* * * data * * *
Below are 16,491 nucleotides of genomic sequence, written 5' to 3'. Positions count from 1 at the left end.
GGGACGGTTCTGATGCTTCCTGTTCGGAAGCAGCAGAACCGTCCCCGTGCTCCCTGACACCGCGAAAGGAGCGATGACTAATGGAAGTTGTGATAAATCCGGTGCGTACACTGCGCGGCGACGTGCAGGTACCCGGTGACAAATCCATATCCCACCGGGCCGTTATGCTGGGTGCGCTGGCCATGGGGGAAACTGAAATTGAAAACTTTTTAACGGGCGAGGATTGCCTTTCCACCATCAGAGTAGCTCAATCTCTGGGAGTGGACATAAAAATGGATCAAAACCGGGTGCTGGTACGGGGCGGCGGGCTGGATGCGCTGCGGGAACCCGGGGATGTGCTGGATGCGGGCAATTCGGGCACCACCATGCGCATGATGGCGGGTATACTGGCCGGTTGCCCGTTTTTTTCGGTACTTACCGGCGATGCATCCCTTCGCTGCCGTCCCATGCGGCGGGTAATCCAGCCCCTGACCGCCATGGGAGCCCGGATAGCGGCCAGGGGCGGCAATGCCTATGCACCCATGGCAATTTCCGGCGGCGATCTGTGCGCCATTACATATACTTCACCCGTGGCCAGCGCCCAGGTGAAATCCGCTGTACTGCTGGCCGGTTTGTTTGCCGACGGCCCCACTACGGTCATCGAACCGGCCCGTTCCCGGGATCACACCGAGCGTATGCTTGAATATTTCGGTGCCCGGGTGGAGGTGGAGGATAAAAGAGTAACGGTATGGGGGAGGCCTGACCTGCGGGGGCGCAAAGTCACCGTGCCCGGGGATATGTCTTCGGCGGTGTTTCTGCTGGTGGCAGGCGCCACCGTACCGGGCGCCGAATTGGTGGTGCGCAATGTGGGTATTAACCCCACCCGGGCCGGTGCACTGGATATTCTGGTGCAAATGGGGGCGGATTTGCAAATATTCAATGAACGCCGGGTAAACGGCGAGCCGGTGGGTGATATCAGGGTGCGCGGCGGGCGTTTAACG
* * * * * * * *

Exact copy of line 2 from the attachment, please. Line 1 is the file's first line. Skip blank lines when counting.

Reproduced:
GGGACGGTTCTGATGCTTCCTGTTCGGAAGCAGCAGAACCGTCCCCGTGCTCCCTGACACCGCGAAAGGAGCGATGACTAATGGAAGTTGTGATAAATCCGGTGCGTACACTGCGCGGCGACGTGCAGGTACCCGGTGACAAATCCATATCCCACCGGGCCGTTATGCTGGGTGCGCTGGCCATGGGGGAAACTGAAATTGAAAACTTTTTAACGGGCGAGGATTGCCTTTCCACCATCAGAGTAGCTCAATCTCTGGGAGTGGACATAAAAATGGATCAAAACCGGGTGCTGGTACGGGGCGGCGGGCTGGATGCGCTGCGGGAACCCGGGGATGTGCTGGATGCGGGCAATTCGGGCACCACCATGCGCATGATGGCGGGTATACTGGCCGGTTGCCCGTTTTTTTCGGTACTTACCGGCGATGCATCCCTTCGCTGCCGTCCCATGCGGCGGGTAATCCAGCCCCTGACCGCCATGGGAGCCCGGATAGCGGCCAGGGGCGGCAATGCCTATGCACCCATGGCAATTTCCGGCGGCGATCTGTGCGCCATTACATATACTTCACCCGTGGCCAGCGCCCAGGTGAAATCCGCTGTACTGCTGGCCGGTTTGTTTGCCGACGGCCCCACTACGGTCATCGAACCGGCCCGTTCCCGGGATCACACCGAGCGTATGCTTGAATATTTCGGTGCCCGGGTGGAGGTGGAGGATAAAAGAGTAACGGTATGGGGGAGGCCTGACCTGCGGGGGCGCAAAGTCACCGTGCCCGGGGATATGTCTTCGGCGGTGTTTCTGCTGGTGGCAGGCGCCACCGTACCGGGCGCCGAATTGGTGGTGCGCAATGTGGGTATTAACCCCACCCGGGCCGGTGCACTGGATATTCTGGTGCAAATGGGGGCGGATTTGCAAATATTCAATGAACGCCGGGTAAACGGCGAGCCGGTGGGTGATATCAGGGTGCGCGGCGGGCGTTTAACG